Zack Beauchamp links today to yet another person whining about Microsoft Word, and when I clicked the link I was primed to get annoyed all over again at this never-ending meme. Yeah, yeah, Clippy. Who cares? Just disable him. Ditto for grammar check and autocorrect and a few other things. It’s not that big a deal. Word has plenty of things to dislike, especially once you get down in the weeds, but if you just want to write something it basically works fine. Get a life, folks.
But it turns out that Tom Scocca is actually complaining about something else entirely:
What makes Word unbearable is the output. Like the fax machine, Word was designed to put things on paper…That’s great if you’re making a lot of church bulletins or lost-dog fliers. Keep on using Word.
…For most people now, though, publishing means putting things on the Web. Desktop publishing has given way to laptop or smartphone publishing. And Microsoft Word is an atrocious tool for Web writing. Its document-formatting mission means that every piece of text it creates is thickly wrapped in metadata, layer on layer of invisible, unnecessary instructions about how the words should look on paper. I just went into Word and created a file that read, to the naked eye, as follows:
[Immense amount of formatting crap follows.]
The whole sprawling thing runs to 16,224 characters. When I dumped it back into Word, it was an eight-page document. Online publishing systems gag on this stuff; gremlins breed in the hidden spaces. Some publishing platforms have a built-in button especially for pasting text from Word, to clear away the worst of it, but they don’t work very well. Beyond the invisible code, there are those annoying typographical flourishes—the ordinal superscripts, the directional quotation marks, the automatic em dashes—that will create their own headaches in translation. Multiple websites exist simply to unmangle Word text and turn it into plain text or readable HTML.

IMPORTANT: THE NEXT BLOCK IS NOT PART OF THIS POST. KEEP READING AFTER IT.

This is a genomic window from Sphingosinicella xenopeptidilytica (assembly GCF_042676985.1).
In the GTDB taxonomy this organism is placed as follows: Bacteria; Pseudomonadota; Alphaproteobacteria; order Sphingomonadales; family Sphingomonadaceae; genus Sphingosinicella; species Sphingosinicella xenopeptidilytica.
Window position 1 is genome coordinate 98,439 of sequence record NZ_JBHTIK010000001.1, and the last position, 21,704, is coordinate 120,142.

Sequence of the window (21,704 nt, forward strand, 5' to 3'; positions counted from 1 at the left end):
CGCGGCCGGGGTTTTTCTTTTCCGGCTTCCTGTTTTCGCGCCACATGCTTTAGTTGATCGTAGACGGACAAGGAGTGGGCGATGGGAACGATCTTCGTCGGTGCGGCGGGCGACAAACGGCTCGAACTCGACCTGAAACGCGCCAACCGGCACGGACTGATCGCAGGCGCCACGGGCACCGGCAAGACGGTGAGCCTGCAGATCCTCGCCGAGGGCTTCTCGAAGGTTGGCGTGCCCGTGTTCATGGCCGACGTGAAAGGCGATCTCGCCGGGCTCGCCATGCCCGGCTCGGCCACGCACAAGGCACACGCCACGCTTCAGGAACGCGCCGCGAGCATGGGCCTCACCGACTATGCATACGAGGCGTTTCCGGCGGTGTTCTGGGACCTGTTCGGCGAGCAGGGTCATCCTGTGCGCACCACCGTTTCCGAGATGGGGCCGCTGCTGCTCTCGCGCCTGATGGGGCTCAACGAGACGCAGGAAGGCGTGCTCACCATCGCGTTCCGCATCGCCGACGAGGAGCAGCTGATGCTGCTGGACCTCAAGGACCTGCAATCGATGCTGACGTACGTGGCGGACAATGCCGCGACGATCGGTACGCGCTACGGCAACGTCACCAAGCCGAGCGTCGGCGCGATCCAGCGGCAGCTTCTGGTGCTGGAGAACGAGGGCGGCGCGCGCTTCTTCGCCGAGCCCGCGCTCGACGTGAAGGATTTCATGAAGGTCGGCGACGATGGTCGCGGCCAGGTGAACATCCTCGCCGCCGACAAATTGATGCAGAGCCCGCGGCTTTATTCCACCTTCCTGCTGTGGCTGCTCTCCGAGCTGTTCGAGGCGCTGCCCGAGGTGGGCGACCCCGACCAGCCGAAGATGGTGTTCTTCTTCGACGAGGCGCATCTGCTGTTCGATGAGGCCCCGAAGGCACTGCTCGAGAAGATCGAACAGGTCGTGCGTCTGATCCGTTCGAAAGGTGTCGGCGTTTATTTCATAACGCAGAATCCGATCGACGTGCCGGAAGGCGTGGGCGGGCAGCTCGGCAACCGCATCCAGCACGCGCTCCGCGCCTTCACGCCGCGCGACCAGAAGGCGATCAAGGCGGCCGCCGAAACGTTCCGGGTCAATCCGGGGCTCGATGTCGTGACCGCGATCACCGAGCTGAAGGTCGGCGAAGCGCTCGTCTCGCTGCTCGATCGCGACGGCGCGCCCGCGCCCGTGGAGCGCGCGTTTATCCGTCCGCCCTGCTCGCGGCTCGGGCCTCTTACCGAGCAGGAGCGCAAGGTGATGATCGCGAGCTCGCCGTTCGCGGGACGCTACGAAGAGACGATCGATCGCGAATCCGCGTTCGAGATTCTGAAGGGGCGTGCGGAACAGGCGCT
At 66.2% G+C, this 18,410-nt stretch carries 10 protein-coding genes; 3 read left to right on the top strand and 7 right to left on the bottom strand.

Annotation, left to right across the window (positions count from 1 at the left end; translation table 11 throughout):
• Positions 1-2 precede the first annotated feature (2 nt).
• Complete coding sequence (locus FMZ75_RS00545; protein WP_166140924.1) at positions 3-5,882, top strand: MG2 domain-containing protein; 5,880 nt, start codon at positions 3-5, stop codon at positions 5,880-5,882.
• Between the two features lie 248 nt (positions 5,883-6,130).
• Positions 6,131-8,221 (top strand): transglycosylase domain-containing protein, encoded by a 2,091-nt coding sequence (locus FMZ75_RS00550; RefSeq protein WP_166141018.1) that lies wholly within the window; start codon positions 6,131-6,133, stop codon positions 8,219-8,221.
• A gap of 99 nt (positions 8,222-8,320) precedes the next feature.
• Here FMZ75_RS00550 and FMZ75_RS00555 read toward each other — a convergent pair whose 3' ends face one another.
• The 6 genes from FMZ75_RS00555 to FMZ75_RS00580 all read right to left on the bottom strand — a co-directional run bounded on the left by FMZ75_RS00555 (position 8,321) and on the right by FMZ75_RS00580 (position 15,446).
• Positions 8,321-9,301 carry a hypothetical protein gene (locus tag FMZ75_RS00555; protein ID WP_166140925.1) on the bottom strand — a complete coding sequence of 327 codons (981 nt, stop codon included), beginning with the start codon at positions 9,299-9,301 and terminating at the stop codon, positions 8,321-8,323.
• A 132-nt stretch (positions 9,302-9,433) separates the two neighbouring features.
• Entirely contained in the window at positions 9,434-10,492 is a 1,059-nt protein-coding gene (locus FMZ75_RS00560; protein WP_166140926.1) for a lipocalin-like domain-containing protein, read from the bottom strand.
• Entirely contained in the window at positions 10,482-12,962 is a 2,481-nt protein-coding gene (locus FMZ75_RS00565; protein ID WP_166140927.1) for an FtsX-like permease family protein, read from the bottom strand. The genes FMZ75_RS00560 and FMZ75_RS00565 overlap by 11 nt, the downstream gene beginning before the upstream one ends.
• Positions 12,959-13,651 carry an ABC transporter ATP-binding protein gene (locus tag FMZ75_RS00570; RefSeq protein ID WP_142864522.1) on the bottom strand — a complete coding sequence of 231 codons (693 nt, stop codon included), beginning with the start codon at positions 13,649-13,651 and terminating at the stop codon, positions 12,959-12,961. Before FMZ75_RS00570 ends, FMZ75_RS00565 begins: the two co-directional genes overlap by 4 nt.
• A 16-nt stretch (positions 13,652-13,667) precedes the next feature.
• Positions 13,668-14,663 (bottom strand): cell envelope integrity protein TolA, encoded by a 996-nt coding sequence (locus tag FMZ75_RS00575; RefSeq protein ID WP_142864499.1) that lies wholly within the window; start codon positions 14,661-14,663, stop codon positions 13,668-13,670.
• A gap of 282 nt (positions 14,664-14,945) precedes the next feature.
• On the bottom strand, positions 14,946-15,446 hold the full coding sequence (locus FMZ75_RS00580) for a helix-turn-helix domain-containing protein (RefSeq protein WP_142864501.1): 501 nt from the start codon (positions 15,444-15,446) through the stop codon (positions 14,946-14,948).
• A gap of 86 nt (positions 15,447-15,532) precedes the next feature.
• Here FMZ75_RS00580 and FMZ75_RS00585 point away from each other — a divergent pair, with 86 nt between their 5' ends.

Okay, this is totally true. And inexplicable. When I complain about sometimes losing blog posts, for example, a common bit of advice is to write offline in, say, Word, and then paste the text into the blog editor. If it crashes, I still have the original in Word. Plus I get Word’s built-in spell-check.
Luckily I’m a good speller, so I don’t really need spell-check. I say luckily, because Scocca is right: Composing in Word and then pasting the text into something like a blog editor is all but impossible. I have no idea why. However, this has generated something that I consider a pretty amusing irony. I’ve spent my entire life moving to more and more powerful word processing technology: typewriter to Wang to Scripsit (!) to MASS-11 on a VAX to Ami Pro to Word 3, then Word 4, then Word whatever. So what do I use today? About 98 percent of my writing is done in a primitive text editor that provides me with the ability to indent, make bullet lists, and format my words with simple bold and italic. That’s about it. In other words, approximately the same level of technology as a crude text editor from 1978.
And it works fine. I still use Word when I’m drafting long-form articles, but not for much else. For the online world, it’s a dinosaur.